Katy Balls

The by-elections are a disaster for Boris

The by-elections are a disaster for Boris
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Boris Johnson is suffering a further blow to his leadership this morning after the Conservatives lost two by-elections overnight. Labour took Wakefield from the Tories by 4,925 votes – a swing of 12.7 per cent. Meanwhile, the Liberal Democrats managed to overturn a Tory majority of 24,239 in Tiverton and Honiton – beating the Conservatives by 6,144 votes, with a swing of nearly 30 per cent.

The opposition leaders have been quick to herald their successes. Labour’s Keir Starmer has said the result is ‘a clear judgement’ on the Tory government while Liberal Democrat leader Ed Davey said the result in Tiverton and Honiton equals the ‘biggest by-election victory our country has ever seen’ pointing to how it is the largest majority ever overturned in a by-election.

So, what does this all mean for Boris Johnson and the Tory party? Ahead of the vote, there was a sense among Downing Street aides that losses were likely – and even that they had already been priced in. Over the past few months, Johnson has faced plenty of negative headlines on partygate as well as feeling the heat over cost of living. Had Johnson managed to hold onto one of the seats, it would have been spun as a great success given the very low expectations. The message in government has been that not too much should be read from a mid-term by-election and there is still time to turn things around.

The level of internal unhappiness within the Tory party was evidenced earlier this month when Johnson’s MPs triggered a no-confidence vote in his leadership. Johnson won it and is technically safe from challenge now for 12 months (while there has been talk of changing the rules to allow a challenge before then, no one expects this to happen so soon). It follows that there were some rebels who wanted to wait until after the by-elections on the grounds that it would mark a moment of peril for the Prime Minister and increase the likelihood of him losing it. The fact that they didn’t means that for now there are limited options for MPs when it comes to how they respond to the vote.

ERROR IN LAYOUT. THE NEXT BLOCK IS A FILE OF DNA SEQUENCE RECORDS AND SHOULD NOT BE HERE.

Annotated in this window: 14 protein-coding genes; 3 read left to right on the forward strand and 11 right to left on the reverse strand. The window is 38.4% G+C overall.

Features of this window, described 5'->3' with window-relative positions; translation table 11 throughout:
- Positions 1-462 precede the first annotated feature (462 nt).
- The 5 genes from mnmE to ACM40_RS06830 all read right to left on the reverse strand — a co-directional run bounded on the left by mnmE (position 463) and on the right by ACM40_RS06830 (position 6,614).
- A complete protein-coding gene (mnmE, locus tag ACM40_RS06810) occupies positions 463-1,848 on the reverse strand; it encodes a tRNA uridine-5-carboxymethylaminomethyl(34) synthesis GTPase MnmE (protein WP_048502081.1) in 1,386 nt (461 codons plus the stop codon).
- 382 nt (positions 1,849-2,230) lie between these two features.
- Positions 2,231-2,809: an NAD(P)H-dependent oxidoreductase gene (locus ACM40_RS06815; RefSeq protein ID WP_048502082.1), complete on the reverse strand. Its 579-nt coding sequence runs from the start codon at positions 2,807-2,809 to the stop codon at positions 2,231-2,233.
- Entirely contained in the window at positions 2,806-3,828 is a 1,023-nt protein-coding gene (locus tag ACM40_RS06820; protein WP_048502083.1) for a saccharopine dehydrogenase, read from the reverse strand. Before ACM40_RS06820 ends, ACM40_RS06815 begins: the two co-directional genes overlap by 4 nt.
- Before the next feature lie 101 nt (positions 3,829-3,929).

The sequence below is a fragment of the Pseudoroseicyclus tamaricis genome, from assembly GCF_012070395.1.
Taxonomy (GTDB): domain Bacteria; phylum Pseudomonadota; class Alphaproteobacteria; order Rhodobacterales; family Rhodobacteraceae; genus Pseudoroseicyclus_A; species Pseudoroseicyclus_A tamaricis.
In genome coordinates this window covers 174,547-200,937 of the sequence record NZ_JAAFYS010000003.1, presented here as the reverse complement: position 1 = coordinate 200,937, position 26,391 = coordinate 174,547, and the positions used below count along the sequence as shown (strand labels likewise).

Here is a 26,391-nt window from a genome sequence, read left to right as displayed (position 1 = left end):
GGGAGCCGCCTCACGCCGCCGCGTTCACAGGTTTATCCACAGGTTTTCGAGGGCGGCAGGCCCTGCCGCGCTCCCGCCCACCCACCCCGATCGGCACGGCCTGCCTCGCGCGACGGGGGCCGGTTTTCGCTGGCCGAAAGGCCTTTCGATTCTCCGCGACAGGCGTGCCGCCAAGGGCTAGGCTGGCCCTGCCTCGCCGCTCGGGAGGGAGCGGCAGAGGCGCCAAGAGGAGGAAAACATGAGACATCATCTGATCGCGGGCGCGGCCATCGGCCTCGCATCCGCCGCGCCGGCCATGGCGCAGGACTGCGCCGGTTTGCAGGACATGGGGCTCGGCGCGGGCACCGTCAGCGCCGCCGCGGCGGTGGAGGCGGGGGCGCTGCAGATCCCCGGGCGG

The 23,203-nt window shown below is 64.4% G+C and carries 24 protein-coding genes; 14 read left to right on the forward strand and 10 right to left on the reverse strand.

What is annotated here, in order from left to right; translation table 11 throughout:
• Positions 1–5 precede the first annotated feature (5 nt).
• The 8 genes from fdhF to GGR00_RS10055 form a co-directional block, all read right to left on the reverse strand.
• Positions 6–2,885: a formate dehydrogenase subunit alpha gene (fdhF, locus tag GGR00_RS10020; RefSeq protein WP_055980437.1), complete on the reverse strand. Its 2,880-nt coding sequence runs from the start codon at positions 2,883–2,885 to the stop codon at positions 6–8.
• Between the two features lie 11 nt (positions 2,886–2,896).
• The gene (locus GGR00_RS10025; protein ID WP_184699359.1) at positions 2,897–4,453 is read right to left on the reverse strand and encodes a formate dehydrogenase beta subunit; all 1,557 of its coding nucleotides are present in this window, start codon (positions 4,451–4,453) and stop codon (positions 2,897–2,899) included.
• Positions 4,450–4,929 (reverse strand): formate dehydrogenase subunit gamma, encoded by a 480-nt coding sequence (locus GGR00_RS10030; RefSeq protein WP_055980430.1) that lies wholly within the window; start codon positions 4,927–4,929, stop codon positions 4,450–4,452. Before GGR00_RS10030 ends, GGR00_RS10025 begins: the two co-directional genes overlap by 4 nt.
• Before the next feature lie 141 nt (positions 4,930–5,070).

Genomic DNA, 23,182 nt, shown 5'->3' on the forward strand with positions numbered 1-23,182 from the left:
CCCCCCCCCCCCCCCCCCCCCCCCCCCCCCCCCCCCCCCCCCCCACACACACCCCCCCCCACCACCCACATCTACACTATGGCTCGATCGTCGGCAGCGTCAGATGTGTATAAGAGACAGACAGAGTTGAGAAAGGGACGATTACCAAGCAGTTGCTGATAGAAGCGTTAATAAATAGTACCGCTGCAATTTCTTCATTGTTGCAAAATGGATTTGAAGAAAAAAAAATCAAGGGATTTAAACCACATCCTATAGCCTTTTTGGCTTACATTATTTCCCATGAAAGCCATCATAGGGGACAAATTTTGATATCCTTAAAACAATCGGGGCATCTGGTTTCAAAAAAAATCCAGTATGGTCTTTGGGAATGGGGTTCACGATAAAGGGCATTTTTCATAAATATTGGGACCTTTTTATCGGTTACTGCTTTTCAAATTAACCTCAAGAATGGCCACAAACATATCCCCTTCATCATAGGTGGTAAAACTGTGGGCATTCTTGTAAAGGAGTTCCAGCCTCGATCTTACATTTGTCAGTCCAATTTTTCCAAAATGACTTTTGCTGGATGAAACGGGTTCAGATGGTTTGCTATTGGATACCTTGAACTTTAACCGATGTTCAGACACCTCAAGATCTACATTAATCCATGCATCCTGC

Already questions are being asked about the Conservative Campaign Headquarters operation. Oliver Dowden has resigned as party chairman. There have been rumours of a mini-reshuffle some time after the by-election as a way for Johnson to show he is taking charge and move the news agenda on. For now, however, the Prime Minister is out of the country in Rwanda for a meeting of Commonwealth leaders. That won’t stop Tory MPs from doing some serious soul-searching when it comes to what these results mean. They will fuel fears that the party is being squeezed by Labour in some parts of the ‘red wall’ and by the Liberal Democrats in the south. Tory MPs with seats where the Lib Dems are the second largest party will be particularly nervous.

When it comes to Boris Johnson’s future as Tory leader, the line that his supporters tend to use when trying to convince Tory MPs to stay on side is that he is a proven election winner. Thursday’s votes will add to concerns in the party that this is no longer the case.